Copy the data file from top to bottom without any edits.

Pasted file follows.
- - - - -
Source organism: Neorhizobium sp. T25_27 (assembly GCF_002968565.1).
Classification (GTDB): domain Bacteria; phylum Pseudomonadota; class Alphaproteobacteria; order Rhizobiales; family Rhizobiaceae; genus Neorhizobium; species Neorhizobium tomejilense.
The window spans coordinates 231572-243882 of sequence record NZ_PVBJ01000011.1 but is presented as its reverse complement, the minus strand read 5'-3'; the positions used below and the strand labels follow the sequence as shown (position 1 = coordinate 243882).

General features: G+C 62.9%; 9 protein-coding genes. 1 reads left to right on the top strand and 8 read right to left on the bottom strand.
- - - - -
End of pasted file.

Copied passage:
Source organism: Neorhizobium sp. T25_27 (assembly GCF_002968565.1).
Classification (GTDB): domain Bacteria; phylum Pseudomonadota; class Alphaproteobacteria; order Rhizobiales; family Rhizobiaceae; genus Neorhizobium; species Neorhizobium tomejilense.
The window spans coordinates 231572-243882 of sequence record NZ_PVBJ01000011.1 but is presented as its reverse complement, the minus strand read 5'-3'; the positions used below and the strand labels follow the sequence as shown (position 1 = coordinate 243882).

General features: G+C 62.9%; 9 protein-coding genes. 1 reads left to right on the top strand and 8 read right to left on the bottom strand.